The Russians are coming to Middle River, Md. But nobody there can figure out why.

An appendix to the new intermediate-range nuclear forces (INF) treaty lists Martin Marietta Corp.'s Middle River plant, 12 miles east of Baltimore, among 11 U.S. facilities that will be open to periodic visits by Soviet inspectors.

That is fine with Martin Marietta, except for one small point. The Bethesda-based defense firm -- contractor for the Pershing IA and Pershing II missiles that the treaty eliminates -- doesn't make the weapons at Middle River. It makes them at its Orlando, Fla., plant, which is not on the list of inspection sites.

If the Soviets want to come to Middle River, "they won't see any missile launchers. They probably won't see much of anything related to nuclear weapons," said Phil Giaramita, a Martin Marietta spokesman.

"We don't know every twist and turn as to how they {U.S. and Soviet negotiators} made these choices," said Stan Norris, a senior research associate with the Natural Resources Defense Council, an environmental group that has closely monitored the arms treaty and first disclosed the list of inspection sites in the appendix last week.

"Some of it looks logical," he added. "Some of it looks a little weird. Middle River looks a little weird."

Martin Marietta officials are equally perplexed. The idea behind the inspection sites -- there are about 70 in the Soviet Union -- is to ensure that neither side tries to cheat by continuing or restarting production of the banned missiles. Middle River, headquarters of Martin's aero and naval systems division, undoubtedly qualified as a place the Soviets might want to look because it once made the launch carriers for the Army's Pershing IA missiles.

But as company officials are quick to point out, the last Pershing IA launch carriers were made at Middle River 16 years ago. When Martin's updated Pershing II missiles were deployed in the early 1980s, the Army simply modified the existing Pershing IA launchers already in the field in West Germany rather than start up the production lines again at Middle River.

All the company officials who once worked on the Pershing launch carriers have left, the company says. Even the special tooling that Martin Marietta used to make the launchers is gone, and nobody at Middle River can remember where it went.

"As with any institution, people come and go around here -- and there is nobody here today who worked on that program," said Buzz Bartlett, Marietta's director of public relations at Middle River.

"Our facility is over 1 million square feet of factory space and I would be hard pressed to find the area in the plant ... where the launchers were built," he added. "There may be some special tooling we used to make the launch carriers, but we don't have it anymore."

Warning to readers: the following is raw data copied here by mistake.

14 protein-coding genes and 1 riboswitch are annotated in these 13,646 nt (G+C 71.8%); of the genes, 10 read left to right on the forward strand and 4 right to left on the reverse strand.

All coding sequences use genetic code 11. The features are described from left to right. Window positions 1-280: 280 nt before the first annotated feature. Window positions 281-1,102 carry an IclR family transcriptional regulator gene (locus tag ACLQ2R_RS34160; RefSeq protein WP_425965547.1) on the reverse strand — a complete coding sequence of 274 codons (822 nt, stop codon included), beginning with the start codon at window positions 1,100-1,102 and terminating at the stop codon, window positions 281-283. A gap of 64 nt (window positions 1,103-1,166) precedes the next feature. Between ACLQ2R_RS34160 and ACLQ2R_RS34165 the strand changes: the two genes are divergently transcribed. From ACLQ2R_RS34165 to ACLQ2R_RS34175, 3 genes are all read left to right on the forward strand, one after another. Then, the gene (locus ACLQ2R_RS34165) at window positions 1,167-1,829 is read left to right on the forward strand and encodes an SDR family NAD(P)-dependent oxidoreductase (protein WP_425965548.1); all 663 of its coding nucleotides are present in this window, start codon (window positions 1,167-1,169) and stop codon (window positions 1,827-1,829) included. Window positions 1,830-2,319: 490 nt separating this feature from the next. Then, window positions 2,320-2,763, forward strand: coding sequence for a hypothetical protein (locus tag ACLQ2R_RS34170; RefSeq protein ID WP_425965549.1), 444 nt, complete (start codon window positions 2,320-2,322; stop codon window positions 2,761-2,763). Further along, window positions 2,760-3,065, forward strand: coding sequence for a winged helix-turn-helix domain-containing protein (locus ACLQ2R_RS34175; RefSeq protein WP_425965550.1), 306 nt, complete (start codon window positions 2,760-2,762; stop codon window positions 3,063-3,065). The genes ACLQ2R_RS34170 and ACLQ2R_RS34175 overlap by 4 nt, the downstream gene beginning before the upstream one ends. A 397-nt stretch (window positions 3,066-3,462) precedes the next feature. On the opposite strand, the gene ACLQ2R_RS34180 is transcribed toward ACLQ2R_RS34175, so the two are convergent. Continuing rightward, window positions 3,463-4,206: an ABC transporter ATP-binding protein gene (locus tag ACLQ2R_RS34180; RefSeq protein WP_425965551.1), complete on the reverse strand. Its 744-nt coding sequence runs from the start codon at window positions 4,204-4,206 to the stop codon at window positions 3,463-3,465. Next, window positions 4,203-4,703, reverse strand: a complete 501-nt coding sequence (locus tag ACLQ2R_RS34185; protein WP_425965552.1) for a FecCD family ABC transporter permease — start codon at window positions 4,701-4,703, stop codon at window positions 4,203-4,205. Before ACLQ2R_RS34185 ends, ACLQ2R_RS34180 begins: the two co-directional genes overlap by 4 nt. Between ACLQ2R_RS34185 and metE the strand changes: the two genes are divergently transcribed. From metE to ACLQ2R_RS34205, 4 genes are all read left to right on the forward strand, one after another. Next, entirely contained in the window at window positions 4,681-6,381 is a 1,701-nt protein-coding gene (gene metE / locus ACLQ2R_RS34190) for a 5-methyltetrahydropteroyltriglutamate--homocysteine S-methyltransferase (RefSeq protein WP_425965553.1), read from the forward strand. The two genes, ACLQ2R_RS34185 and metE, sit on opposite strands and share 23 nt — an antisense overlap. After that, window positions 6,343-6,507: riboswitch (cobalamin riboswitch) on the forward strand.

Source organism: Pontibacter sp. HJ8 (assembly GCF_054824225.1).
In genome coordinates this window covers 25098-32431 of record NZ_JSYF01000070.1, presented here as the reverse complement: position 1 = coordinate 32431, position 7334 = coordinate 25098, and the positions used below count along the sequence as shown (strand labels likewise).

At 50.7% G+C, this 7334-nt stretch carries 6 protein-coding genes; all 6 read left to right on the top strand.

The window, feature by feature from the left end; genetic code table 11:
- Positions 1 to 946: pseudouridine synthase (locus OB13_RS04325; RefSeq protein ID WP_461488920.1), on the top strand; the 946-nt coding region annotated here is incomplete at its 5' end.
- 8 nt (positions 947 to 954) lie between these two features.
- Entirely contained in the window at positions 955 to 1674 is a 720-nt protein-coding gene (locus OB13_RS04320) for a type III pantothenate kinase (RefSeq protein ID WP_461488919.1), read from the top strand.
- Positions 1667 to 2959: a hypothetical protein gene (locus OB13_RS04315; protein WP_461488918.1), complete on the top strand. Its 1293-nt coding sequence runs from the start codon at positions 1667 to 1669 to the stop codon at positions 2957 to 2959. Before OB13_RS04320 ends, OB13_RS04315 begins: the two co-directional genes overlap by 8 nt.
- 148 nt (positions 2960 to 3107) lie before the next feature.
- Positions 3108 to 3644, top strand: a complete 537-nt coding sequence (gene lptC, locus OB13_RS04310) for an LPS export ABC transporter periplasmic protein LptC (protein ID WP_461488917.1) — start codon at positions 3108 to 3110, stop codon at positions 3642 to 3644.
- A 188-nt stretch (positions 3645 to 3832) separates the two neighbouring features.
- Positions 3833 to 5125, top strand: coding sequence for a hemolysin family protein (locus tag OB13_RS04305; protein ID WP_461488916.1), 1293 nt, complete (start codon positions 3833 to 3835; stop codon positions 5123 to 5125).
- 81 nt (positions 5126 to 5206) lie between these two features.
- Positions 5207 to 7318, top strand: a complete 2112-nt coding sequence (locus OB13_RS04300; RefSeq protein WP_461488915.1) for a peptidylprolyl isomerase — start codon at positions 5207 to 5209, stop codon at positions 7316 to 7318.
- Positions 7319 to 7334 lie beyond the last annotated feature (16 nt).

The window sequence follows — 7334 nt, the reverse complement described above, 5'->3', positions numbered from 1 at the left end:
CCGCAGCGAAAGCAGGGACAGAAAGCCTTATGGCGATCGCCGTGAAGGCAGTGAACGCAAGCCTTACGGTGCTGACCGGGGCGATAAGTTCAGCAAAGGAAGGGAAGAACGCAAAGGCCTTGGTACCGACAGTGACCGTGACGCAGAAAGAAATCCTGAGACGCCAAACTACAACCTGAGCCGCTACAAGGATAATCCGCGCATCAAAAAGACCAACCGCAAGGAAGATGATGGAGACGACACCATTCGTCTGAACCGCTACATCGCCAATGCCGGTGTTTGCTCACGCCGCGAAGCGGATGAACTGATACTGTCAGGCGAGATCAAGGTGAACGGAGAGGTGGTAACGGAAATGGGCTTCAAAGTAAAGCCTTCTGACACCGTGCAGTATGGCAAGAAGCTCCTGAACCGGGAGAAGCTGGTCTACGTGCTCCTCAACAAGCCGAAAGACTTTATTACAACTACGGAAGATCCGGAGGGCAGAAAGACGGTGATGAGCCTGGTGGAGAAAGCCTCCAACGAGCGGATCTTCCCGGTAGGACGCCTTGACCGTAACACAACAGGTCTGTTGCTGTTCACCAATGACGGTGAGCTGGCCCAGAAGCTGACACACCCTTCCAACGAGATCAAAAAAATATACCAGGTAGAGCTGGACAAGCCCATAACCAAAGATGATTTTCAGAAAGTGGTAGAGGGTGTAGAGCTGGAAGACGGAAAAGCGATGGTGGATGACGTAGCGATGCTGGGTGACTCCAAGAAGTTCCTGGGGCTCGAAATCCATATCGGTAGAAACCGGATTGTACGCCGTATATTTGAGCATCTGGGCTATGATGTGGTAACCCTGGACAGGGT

In the meantime, company officials at Middle River are amused by their new-found role in world affairs. The 58-year-old facility was once the flagship plant of Martin Marietta's forerunner, the Glenn L. Martin Co. It employed up to 52,000 people during its heyday in World War II, when it made the B26 "Martin Marauder" bombers, Navy seaplanes and other aircraft.

But as other Martin plants -- particularly in Orlando and Denver -- boomed with large missile and rocket contracts, Middle River faded into the background and was close to being shut down in the late 1970s, according to Bartlett.

It has staged a modest comeback in recent years, landing contracts to produce the vertical launching system for the Aegis cruiser, tail structures for the B1 bomber and thrust reversers for both military and commercial jets. About 4,500 people currently work at Middle River.

What will happen when the Soviets arrive is a matter of conjecture. Late last month, the Pentagon called in Phil Sendel, president of Martin's aero and naval systems division, and Middle River's chief of security to inform them of the plant's new distinction.

But no details about the ground rules for the visits were offered, other than those already made public: The Soviets will have to give advance notification and will be "closely supervised" when they come.

They will also have the right to visit on a periodic basis for the next 13 years.

Is Middle River looking forward to its visits?

"I don't mean to be facetious, but being inspected is not part of our major business thrust," he said. "I'm sure it's going to be an imposition."